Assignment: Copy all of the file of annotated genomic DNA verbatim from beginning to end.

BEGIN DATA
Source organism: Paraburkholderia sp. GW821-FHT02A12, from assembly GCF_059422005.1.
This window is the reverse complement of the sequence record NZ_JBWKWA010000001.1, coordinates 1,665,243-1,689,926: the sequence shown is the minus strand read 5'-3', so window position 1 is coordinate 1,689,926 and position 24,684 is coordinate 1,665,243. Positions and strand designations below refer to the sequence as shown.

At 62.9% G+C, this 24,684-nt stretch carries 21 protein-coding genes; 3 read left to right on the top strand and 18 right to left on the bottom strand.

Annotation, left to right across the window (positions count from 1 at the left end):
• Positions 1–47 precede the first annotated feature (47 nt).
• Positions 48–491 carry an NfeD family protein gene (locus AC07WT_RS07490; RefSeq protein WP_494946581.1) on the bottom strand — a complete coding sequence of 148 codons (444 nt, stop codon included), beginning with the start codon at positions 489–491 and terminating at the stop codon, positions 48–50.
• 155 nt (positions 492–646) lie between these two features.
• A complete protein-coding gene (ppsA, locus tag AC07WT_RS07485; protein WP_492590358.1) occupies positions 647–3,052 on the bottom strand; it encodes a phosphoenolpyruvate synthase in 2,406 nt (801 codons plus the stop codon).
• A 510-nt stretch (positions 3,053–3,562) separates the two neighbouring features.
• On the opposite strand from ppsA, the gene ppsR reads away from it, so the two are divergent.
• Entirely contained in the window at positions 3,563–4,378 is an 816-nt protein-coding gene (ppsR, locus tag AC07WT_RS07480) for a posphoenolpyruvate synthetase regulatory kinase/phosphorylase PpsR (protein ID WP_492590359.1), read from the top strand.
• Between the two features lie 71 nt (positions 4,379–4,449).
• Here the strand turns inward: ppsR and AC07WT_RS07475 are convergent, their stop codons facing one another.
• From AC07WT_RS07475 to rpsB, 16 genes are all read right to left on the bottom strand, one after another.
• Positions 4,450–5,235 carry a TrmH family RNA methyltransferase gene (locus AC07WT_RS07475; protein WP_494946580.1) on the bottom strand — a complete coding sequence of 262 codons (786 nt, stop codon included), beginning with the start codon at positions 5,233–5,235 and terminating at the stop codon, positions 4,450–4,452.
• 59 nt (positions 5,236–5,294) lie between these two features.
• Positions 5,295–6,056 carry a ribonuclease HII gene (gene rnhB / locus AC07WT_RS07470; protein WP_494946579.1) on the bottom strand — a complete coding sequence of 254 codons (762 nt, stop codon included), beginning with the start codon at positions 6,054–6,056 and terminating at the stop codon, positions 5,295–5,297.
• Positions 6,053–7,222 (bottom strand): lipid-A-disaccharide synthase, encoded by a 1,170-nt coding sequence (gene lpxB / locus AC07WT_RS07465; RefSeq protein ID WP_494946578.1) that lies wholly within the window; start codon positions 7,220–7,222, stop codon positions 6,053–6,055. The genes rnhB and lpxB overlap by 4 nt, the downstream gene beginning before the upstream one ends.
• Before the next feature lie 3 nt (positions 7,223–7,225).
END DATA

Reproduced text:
Source organism: Paraburkholderia sp. GW821-FHT02A12, from assembly GCF_059422005.1.
This window is the reverse complement of the sequence record NZ_JBWKWA010000001.1, coordinates 1,665,243-1,689,926: the sequence shown is the minus strand read 5'-3', so window position 1 is coordinate 1,689,926 and position 24,684 is coordinate 1,665,243. Positions and strand designations below refer to the sequence as shown.

At 62.9% G+C, this 24,684-nt stretch carries 21 protein-coding genes; 3 read left to right on the top strand and 18 right to left on the bottom strand.

Annotation, left to right across the window (positions count from 1 at the left end):
• Positions 1–47 precede the first annotated feature (47 nt).
• Positions 48–491 carry an NfeD family protein gene (locus AC07WT_RS07490; RefSeq protein WP_494946581.1) on the bottom strand — a complete coding sequence of 148 codons (444 nt, stop codon included), beginning with the start codon at positions 489–491 and terminating at the stop codon, positions 48–50.
• 155 nt (positions 492–646) lie between these two features.
• A complete protein-coding gene (ppsA, locus tag AC07WT_RS07485; protein WP_492590358.1) occupies positions 647–3,052 on the bottom strand; it encodes a phosphoenolpyruvate synthase in 2,406 nt (801 codons plus the stop codon).
• A 510-nt stretch (positions 3,053–3,562) separates the two neighbouring features.
• On the opposite strand from ppsA, the gene ppsR reads away from it, so the two are divergent.
• Entirely contained in the window at positions 3,563–4,378 is an 816-nt protein-coding gene (ppsR, locus tag AC07WT_RS07480) for a posphoenolpyruvate synthetase regulatory kinase/phosphorylase PpsR (protein ID WP_492590359.1), read from the top strand.
• Between the two features lie 71 nt (positions 4,379–4,449).
• Here the strand turns inward: ppsR and AC07WT_RS07475 are convergent, their stop codons facing one another.
• From AC07WT_RS07475 to rpsB, 16 genes are all read right to left on the bottom strand, one after another.
• Positions 4,450–5,235 carry a TrmH family RNA methyltransferase gene (locus AC07WT_RS07475; protein WP_494946580.1) on the bottom strand — a complete coding sequence of 262 codons (786 nt, stop codon included), beginning with the start codon at positions 5,233–5,235 and terminating at the stop codon, positions 4,450–4,452.
• 59 nt (positions 5,236–5,294) lie between these two features.
• Positions 5,295–6,056 carry a ribonuclease HII gene (gene rnhB / locus AC07WT_RS07470; protein WP_494946579.1) on the bottom strand — a complete coding sequence of 254 codons (762 nt, stop codon included), beginning with the start codon at positions 6,054–6,056 and terminating at the stop codon, positions 5,295–5,297.
• Positions 6,053–7,222 (bottom strand): lipid-A-disaccharide synthase, encoded by a 1,170-nt coding sequence (gene lpxB / locus AC07WT_RS07465; RefSeq protein ID WP_494946578.1) that lies wholly within the window; start codon positions 7,220–7,222, stop codon positions 6,053–6,055. The genes rnhB and lpxB overlap by 4 nt, the downstream gene beginning before the upstream one ends.
• Before the next feature lie 3 nt (positions 7,223–7,225).